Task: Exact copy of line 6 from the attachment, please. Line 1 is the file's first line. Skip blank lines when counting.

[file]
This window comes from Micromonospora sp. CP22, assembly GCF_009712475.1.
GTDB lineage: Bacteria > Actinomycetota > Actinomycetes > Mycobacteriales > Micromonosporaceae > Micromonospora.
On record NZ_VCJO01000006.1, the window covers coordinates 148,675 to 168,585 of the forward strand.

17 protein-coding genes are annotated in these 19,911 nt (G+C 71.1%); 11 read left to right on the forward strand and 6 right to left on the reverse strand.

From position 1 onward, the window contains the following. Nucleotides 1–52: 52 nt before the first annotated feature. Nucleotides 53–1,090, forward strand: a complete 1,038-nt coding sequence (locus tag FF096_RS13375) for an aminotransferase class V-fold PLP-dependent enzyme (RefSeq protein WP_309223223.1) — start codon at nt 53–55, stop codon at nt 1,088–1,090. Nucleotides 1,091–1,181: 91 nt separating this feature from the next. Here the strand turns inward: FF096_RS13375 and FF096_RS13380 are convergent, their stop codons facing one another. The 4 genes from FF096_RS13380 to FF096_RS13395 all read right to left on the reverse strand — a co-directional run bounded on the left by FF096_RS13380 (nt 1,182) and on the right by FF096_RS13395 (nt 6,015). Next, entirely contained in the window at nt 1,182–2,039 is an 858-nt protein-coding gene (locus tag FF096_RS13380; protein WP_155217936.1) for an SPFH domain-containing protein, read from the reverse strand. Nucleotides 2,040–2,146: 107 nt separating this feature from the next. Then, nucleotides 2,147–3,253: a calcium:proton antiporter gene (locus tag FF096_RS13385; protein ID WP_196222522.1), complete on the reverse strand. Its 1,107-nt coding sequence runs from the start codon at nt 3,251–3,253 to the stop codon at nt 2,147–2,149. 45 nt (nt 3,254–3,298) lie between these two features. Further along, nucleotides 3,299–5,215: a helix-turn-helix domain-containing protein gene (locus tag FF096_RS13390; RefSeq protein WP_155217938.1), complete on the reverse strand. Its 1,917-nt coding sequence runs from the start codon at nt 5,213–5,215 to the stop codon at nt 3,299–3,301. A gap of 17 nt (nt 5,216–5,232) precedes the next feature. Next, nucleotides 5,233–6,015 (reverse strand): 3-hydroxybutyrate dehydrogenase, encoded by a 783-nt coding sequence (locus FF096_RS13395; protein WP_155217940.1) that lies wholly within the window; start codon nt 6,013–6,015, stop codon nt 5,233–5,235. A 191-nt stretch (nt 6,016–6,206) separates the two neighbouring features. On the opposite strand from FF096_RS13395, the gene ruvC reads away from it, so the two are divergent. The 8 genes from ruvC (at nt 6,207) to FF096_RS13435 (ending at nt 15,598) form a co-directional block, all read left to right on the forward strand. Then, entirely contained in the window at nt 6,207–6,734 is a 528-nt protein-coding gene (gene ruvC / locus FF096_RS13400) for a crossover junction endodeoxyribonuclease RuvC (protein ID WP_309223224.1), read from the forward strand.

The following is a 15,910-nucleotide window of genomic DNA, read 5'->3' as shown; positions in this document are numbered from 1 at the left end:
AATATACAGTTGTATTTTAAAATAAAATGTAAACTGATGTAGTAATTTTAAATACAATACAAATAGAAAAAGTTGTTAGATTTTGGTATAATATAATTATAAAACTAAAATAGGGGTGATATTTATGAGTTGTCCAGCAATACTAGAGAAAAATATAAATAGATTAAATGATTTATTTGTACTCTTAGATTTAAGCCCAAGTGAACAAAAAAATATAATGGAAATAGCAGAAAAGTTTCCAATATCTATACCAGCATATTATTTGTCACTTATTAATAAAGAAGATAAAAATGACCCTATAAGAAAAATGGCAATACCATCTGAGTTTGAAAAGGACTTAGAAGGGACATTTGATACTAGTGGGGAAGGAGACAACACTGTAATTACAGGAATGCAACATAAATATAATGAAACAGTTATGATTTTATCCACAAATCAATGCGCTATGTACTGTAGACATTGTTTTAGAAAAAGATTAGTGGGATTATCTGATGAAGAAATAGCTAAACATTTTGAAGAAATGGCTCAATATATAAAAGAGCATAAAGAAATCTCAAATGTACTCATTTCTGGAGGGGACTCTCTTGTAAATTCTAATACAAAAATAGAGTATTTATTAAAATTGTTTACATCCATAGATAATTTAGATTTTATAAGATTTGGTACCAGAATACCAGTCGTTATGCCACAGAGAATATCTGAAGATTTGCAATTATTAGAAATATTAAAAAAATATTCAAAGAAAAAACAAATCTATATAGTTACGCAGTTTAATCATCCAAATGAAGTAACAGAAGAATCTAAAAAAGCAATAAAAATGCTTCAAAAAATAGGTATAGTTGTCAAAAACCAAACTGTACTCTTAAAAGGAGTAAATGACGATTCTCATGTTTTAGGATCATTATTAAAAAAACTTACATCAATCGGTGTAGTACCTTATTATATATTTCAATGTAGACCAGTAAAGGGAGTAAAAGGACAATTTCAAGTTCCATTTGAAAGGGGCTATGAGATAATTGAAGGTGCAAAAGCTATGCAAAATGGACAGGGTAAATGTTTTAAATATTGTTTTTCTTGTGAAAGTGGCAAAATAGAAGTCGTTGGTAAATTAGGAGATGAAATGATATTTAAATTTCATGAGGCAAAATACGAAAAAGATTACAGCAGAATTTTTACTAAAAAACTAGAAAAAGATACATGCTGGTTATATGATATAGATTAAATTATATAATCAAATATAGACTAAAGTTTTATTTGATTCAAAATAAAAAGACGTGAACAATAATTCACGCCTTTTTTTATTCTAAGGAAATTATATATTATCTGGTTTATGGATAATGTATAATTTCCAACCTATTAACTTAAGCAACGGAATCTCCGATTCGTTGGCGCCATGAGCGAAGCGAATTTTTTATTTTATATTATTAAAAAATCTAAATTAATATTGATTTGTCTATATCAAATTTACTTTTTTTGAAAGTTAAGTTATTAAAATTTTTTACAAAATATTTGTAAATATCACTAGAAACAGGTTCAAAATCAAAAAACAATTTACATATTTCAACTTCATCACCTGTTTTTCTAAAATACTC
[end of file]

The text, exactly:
The following is a 15,910-nucleotide window of genomic DNA, read 5'->3' as shown; positions in this document are numbered from 1 at the left end: